Have you ever wondered how you can help the birds in your area construct their nests? Well, did you know that one of the best ways to do this is by using your dog’s shedding hair?
Any season is shedding season around our house, but it strikes particularly hard between December and February when Hunter starts blowing his coat like crazy. This boy’s hair gets everywhere, and I’m not just talking little wispies—I mean full-on tufts of thick, white booty fur. There’s a reason we call him our Head of Shed, after all.
Having a super shedder isn’t always easy, especially on the vacuum cleaner mechanics (like, how has ours not caught fire yet?), but it sure offers our backyard birds their own personal flea market of nest-building materials, which I can’t complain about as it takes hours off the weekly lint roller battle in which it’s a score of 24-0, dog hair.
In this post, I’ll share the benefits of using the excess fur from your dog’s brushing sessions to provide materials for local birds during nesting season along with simple modifications and repurposing activities to make nest-building easier for our beloved avian friends!
Benefits of Using Dog Hair for Bird Nests
Birds, especially those that build nests in trees, rely on a variety of materials to construct their homes. Twigs, grasses, and moss are common materials, but many birds also incorporate hair and fur into their nests. For example, Eastern bluebirds, European starlings, black-capped chickadees, chimney swifts, and house wrens are known to use fur and hair to provide insulation for their eggs and chicks, particularly at the bottom of the nest. American robins appreciate it for the structure of the nest itself.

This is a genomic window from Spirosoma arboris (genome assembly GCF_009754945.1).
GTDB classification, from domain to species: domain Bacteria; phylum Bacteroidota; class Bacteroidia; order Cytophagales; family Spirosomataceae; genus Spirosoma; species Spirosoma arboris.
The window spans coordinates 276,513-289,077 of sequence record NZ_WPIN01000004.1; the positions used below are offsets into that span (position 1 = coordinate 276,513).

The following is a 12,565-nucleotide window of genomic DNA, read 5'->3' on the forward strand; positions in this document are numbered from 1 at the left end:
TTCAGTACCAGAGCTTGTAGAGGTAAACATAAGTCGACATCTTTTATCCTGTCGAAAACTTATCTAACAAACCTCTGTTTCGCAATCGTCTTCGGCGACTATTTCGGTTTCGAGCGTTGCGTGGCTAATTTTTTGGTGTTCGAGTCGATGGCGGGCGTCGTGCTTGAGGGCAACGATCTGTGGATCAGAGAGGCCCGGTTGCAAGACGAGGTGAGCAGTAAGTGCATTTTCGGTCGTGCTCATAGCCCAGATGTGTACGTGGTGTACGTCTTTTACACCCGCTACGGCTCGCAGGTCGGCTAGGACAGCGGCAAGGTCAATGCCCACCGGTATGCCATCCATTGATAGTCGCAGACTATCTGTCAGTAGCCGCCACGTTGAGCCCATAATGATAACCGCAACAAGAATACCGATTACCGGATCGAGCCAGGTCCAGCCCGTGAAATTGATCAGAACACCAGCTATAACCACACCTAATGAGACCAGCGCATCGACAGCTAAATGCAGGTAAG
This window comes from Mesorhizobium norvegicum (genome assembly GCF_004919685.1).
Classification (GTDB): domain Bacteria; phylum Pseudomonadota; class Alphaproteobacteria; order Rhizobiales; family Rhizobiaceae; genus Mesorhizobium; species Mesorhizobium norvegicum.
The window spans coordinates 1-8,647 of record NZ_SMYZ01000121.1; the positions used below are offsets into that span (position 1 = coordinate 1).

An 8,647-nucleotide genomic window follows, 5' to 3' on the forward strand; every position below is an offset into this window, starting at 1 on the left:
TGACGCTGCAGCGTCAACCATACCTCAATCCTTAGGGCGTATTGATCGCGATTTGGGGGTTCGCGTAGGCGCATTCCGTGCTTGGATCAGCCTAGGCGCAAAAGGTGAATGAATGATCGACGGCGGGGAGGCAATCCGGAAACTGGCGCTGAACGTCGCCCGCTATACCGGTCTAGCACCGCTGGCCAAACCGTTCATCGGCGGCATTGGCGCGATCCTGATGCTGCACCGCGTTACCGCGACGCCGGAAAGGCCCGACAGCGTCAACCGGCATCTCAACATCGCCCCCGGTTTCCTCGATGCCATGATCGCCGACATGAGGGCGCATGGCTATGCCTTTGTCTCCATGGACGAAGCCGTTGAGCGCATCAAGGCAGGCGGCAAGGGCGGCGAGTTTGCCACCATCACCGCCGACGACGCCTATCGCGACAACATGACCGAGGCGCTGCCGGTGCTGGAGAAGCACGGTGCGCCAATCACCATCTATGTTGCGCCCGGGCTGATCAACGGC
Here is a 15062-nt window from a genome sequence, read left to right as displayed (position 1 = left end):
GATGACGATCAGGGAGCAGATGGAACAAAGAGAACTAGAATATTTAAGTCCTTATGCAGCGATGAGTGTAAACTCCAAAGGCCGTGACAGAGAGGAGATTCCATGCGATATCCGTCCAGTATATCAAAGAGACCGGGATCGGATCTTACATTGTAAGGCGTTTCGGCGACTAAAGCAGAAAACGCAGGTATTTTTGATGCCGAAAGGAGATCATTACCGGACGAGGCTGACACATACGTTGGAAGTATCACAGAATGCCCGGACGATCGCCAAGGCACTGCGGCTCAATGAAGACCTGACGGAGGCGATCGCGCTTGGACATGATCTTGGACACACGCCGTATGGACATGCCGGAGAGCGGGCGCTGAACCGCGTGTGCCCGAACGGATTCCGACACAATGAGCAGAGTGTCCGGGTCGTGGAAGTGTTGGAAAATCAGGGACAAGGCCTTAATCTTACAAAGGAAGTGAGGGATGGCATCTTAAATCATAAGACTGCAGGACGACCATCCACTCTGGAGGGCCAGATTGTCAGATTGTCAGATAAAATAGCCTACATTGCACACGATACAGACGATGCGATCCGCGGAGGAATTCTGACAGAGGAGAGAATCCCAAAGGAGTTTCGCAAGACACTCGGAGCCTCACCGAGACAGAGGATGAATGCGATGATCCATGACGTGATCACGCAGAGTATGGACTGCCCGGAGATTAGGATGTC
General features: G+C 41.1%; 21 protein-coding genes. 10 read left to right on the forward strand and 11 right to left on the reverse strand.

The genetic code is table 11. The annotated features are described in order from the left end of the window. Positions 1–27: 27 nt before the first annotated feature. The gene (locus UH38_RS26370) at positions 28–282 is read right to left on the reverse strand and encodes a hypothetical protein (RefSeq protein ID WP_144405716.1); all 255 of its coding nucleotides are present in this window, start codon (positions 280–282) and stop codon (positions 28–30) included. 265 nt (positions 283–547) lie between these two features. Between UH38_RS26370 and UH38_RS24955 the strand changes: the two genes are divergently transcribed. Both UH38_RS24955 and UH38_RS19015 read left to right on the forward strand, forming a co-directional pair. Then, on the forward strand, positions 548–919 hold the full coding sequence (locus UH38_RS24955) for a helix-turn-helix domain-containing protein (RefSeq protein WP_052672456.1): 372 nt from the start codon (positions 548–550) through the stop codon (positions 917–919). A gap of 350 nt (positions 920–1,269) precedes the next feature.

Additionally, this fur gives off pheromones that provide an extra layer of protection so when mother birds return they can easily identify if the nest is theirs or an intruder’s. This is fascinating since it shows just how resourceful birds are with the resources they find!
Using your dog’s hair to help backyard birds build their nests is a sustainable way to recycle and repurpose all that shed. The coarse texture of the hair makes it easier for small birds to attach other fibers like twigs or grasses onto their nests easily and provides insulation, keeping the birds warm in colder temperatures and helping to regulate their body temperature. It also provides a soft and comfortable lining for the nest, making it a more inviting place for the birds to lay their eggs, and given that hair can also help to deter parasites and other pests from making their way into the nest, using it improves the overall health and well-being of the birds.
Tips for Collecting Your Dog’s Hair for Bird Nest-Building
Dogs shed their hair throughout the year, and it can be found in various places. If your dog spends a lot of time on the couch or your bed, there’s a good chance that it’s transferred to your furniture. If he has his own bed (or four like Hunter does), you’ll likely find loose hair on his bedding as well, so grab a damp cloth or a lint roller to remove it from these surfaces.
Don’t forget to clean your car’s seats and floor mats too if your travels often include a furry co-pilot. Literally, there won’t be a crevice in your car that isn’t hiding some bit of hair…and maybe a few dried-up french fries from a few months back when you tossed ’em in the backseat as someone hungrily drooled over your shoulder.
Loose dog hair can also accumulate on the floors throughout your home, especially in high-traffic areas or where your dog spends most of his time. Since fur can float around in the air, you may find it in other nooks and crannies, so keep an eye out for those fluffy tumbleweeds.
Related: Tips for Setting Up a Pet-Friendly Home Office Space to Accommodate Your Dog